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Tips for Choosing a Psychotherapist:
Deciphering the Degrees

By considering a prospective therapist's credentials along with the particular license they possess, you may be able to determine the amount and kind of academic training and experience they have had.

Doctors of Philosophy (Ph.D.), Psychology (Psy.D.), or Education (Ed.D.) have usually completed four or more years of graduate school and are all eligible for licensing. However, only those who have been licensed can call themselves psychologists. There are many Ph.D.'s from other related or unrelated academic fields who still practice therapy without being licensed or clinically trained. Psychologists can also specialize in a wide variety of non-clinical practice areas, including statistical research, industrial psychology, diagnostic testing and evaluations.

Licensed Social Workers (LCSW), Marriage and Family Therapists (LMFT), and Professional Counselors (LPC) usually have at least two years of graduate school and have earned a Masters' Degree (some may have doctoral degrees).

Licensed Social Workers often have other credentials: B.S.W. (Bachelor's of Social Work), M.S.W. (Master's of Social Work), A.C.S.W. (Academy of Certified Social Workers; a 2 yr post graduate national credential), BCD (Board Certified Diplomate; 5 yr post graduate credential) or DCSW (Diplomate of Clinical Social Work; 5 yr post graduate credential). Social workers are also trained to specialize in a variety of areas in addition to clinical practice including community organization and development, and administrative management.

Licensed Marriage and Family Therapists and Professional Counselors have other Master's degrees such as: M.A. (Master of Arts), M.S. (Master of Science) or M.Ed. (Master of Education). Marriage and Family Therapists have specialized training in the area of family systems while Professional Counselors may have a variety of more generalized training in the area of psychology and counseling.

Other Practicing Professionals

There are many other professionals who may practice forms of psychotherapy. The list includes: Pastoral Counselors: M.Div. (Master of Divinity), or Th.D. (Doctor of Theology); Psychiatric Nurses: R.N. (Registered Nurse) or M.S.N. (Masters of Science in Nursing); and Alcohol Counselors: C.A.C. I, II, or III (Certified Addiction Counselors). Psychiatrists: M.D. (Medical Doctors); Psychoanalysts: (anyone trained or practicing Freudian or analytic styled psychodynamic approach); Hypnotherapists: anyone trained or practicing hypnosis); Sex Therapists: (anyone trained or practicing sex therapy).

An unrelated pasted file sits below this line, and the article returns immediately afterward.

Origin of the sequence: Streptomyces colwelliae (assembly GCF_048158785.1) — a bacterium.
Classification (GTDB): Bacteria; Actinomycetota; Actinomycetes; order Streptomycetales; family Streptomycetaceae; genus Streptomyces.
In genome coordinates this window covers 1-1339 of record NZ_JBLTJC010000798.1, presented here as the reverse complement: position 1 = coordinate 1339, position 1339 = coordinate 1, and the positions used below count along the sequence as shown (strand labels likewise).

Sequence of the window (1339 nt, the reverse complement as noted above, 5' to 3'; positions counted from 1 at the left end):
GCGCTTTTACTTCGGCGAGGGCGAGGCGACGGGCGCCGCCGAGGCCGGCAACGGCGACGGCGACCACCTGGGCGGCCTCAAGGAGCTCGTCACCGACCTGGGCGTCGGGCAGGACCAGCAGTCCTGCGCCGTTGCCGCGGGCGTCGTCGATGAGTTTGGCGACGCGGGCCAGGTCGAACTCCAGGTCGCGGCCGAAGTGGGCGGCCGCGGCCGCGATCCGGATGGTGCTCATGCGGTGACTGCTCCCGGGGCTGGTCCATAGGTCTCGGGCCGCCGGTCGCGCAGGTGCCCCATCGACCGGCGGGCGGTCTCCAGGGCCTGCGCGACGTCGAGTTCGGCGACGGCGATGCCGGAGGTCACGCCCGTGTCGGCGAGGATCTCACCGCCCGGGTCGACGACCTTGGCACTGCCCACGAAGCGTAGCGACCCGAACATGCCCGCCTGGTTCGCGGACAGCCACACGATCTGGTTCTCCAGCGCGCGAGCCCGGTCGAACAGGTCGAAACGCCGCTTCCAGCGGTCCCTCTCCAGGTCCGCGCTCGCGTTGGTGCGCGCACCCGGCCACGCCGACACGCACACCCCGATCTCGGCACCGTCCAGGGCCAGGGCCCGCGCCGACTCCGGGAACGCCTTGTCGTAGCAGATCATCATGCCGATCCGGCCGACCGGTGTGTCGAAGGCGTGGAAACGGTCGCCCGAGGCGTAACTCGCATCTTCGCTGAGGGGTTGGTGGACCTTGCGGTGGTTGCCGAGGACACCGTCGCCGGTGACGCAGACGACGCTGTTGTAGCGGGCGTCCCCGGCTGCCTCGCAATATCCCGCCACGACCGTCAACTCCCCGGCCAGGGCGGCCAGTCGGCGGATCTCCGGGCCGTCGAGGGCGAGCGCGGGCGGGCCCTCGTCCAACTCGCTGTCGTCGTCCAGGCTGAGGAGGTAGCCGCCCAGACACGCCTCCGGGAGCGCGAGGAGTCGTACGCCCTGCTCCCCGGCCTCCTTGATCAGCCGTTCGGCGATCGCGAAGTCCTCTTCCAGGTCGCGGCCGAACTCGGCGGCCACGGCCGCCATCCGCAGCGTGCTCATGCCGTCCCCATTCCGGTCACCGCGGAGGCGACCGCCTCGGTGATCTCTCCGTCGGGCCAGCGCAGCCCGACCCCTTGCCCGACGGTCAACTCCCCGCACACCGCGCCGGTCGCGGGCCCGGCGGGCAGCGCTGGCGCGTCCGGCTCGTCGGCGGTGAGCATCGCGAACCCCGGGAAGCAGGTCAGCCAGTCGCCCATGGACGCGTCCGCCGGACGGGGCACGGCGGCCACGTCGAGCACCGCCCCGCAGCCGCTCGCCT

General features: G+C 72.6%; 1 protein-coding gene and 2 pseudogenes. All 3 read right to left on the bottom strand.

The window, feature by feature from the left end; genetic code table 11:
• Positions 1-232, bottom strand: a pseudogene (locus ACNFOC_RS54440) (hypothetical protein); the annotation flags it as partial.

Summing It All Up

A highly recommended, experienced and licensed therapist may have the right credentials, with a wall covered with prestigious diplomas and certificates, and still not be very effective in helping you. As ironic, an unknown unlicensed therapist with a limited amount of experience may be just the right match for you. Some people have a natural ability to listen and communicate well with others. This factor alone can sometimes make all the difference in being helped. In the long run, the theoretical practice style or technique one uses may not make much difference at all. Most likely, the ideal therapist for you has a healthy balance of:

Professional credentials and training
A natural ability to communicate
A long history of having helped many others effectively with caring and respect

The Impact of Managed Health Care on Psychotherapy

Recent economic and political priorities towards national health care reform, demand that psychotherapy be brief, symptom relieving and cost effective. Health Maintenance Organizations (HMO's) and managed health care organizations that regulate and limit the practice of health care in a competitive market may eliminate the affordability of mental health care for many people. Most health insurance companies that provide mental health benefits for "mental and nervous disorders" now contract with independent managed health care organizations to allocate, monitor and regulate mental health care treatment and insurance benefits.

What this means is that a managed health care organization could limit and control the amount and kind of therapy treatment seemingly available to you in your health benefits plan. It is important to understand that while you may be going to a competent therapist, your insurance company, as regulated through managed health care, may not cover the style and length of treatment that you or your therapist feel is warranted. You may be forced to make a decision about whether you and your therapist are willing to continue ongoing treatment even when your insurance benefits are discontinued. You may therefore want to ask your therapist how they would handle your fees, should you find that your therapy is no longer covered by your insurance plan. 

Best Wishes on Your Journey

I hope this article has been helpful in giving you a better understanding about what it takes to find a good therapist. You deserve to have caring, effective, professional help that is also affordable. Everyone does. You also have a right to be satisfied with the service you receive. You are ultimately responsible for the direction your life takes. The decisions you make today, influences where your life leads into tomorrow. Selecting a therapist who can guide you along the way for a part of your journey, may insure that you arrive safely at your chosen destination. Good luck in your life's journey! May you find the help you are seeking and continue to live your life with health and well being.

Barry Erdman

Licensed family, marriage, mental, Therapist
licensed family therapist
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